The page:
Read all 2 events for 20 August at diary.QueenSongs.info
The Millionaire Waltzer
Composer: Freddie Mercury
Meter: 3/4, 3/4 (9/8), 4/4 (12/8), 4/4, occassional 2/4 and 5/4 (15/8) bars
Key: F-Major, f-minor, Eb-Major, Ab-Major, (B-Major)
Intro | Verse - Connector | A section | B section |
| Solo 1 I - II |
| "Rock" intro | C section ("Rock") |
|| Solo 2 ("waltzer") || D section | Connector' |
| Verse - Outro |
Connector: extract from Intro
This Mercury composition with its acyclic design and combined style (waltzer, ballad and rock), rocking middle section is definitely the follower of "Bohemian Rhapsody". For some reason it would not work as a single as there is no "pop" section, an there is hardly any subtle repetitions between the individual sections what we saw in "Bohemain Rhapsody". As the title suggests a big part of the song is waltzer influented. Waltzer used to be the "popular dance" music of the second half of the 19th century, and it was instrumental, while Mercury's waltzer is predominantly vocal.
The form is acyclic except a Verse that returns also for the end of the song thus providing a frame.
The homekey of the song is F-Major, but the song goes through of a couple of neighbour or parallel keys.
The main instrument is the piano which is played throuhgout. Drums are played only in the "rock" section, at the end of the waltzer solo, and in the outro.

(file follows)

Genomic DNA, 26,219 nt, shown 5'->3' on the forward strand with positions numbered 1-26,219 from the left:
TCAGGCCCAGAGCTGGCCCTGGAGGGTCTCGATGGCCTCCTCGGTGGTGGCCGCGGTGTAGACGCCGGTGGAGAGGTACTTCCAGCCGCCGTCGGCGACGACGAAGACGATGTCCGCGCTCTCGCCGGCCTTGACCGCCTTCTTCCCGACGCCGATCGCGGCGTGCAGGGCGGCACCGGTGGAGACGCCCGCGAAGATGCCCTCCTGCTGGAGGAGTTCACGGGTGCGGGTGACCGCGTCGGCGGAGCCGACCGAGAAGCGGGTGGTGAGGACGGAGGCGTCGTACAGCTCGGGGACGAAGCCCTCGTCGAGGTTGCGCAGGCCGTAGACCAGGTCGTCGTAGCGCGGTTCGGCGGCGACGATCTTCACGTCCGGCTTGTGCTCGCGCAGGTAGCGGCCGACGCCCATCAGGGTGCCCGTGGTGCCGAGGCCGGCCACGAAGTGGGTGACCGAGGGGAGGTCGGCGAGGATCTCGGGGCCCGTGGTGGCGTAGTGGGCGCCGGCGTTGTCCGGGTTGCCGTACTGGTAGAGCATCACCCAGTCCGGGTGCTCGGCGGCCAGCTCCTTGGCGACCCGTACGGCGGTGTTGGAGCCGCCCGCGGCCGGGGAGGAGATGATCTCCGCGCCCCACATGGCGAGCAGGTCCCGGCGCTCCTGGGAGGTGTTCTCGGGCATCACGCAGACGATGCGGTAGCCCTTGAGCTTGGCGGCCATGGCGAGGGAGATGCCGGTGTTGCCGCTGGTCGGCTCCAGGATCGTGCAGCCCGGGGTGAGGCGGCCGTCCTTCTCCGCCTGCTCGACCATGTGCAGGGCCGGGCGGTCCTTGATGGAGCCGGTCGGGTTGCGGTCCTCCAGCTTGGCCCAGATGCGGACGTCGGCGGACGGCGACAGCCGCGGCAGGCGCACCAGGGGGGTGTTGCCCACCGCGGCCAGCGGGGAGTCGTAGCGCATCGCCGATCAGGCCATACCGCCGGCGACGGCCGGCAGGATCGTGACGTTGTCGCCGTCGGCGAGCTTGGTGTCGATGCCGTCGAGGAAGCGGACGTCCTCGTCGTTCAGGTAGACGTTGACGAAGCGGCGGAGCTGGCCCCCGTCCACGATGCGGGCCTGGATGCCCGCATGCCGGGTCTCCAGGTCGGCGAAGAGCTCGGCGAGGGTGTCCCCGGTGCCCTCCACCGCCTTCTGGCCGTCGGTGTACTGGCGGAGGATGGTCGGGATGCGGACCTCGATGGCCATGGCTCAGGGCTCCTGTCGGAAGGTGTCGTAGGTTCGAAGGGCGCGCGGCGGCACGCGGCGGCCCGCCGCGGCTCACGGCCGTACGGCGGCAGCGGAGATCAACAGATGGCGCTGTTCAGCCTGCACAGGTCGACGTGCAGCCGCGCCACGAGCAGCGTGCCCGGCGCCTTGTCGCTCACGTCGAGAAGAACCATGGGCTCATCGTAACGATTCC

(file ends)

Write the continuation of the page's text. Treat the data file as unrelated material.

The live version was shortened by the first verse leading directly to the "rock" section and omitting the last verse by the D section seguing to "You Are My Best Friend".
The instrumental intro is scored to piano and melodic "lead" bass. The first phrase is just solo piano exposing the key (F-Major) and the meter (3/4). Its last bar is slowed down.
| F | - | - | - |
| I | - | - | - |
The bass enters in the third measure of the second phrase. Piano and bass are mixed in the opposite stereo channels almost without any crosstalk. This has been always a great fun for people to mute the piano and to listen to the bass without the piano (and vice versa) it's like Deacon playing right in your room. Both piano and bass sliding to the middle in the first bars of the Verse.
The bassline is arpeggio driven in m.5-13, then predominantly step-wise moving. The piano line is relatively densely played with some built in arpeggios and parallel thirds. The section closes with a brief metric change form 3/4 (2+2+2) to 6/8 (3+3).
| F C | - | - | - |
| I V | - | - | - |
| Gm | F | C | -7 |
| ii | I | V | - |
| F | F/C* | Bb | A | Dm/F | G |
| I | - | IV | V/vi | vi | V/V |
| C | Bb/D (5-4#)| - |
| V | IV | - |
The verse starts off with good old 1-6-2-5 cliche ("Bohemian Rhapsody", "Love Of My Life"). The melody development of the first two phrases shows an ABAC pattern. The next two phrases add harmony vocals.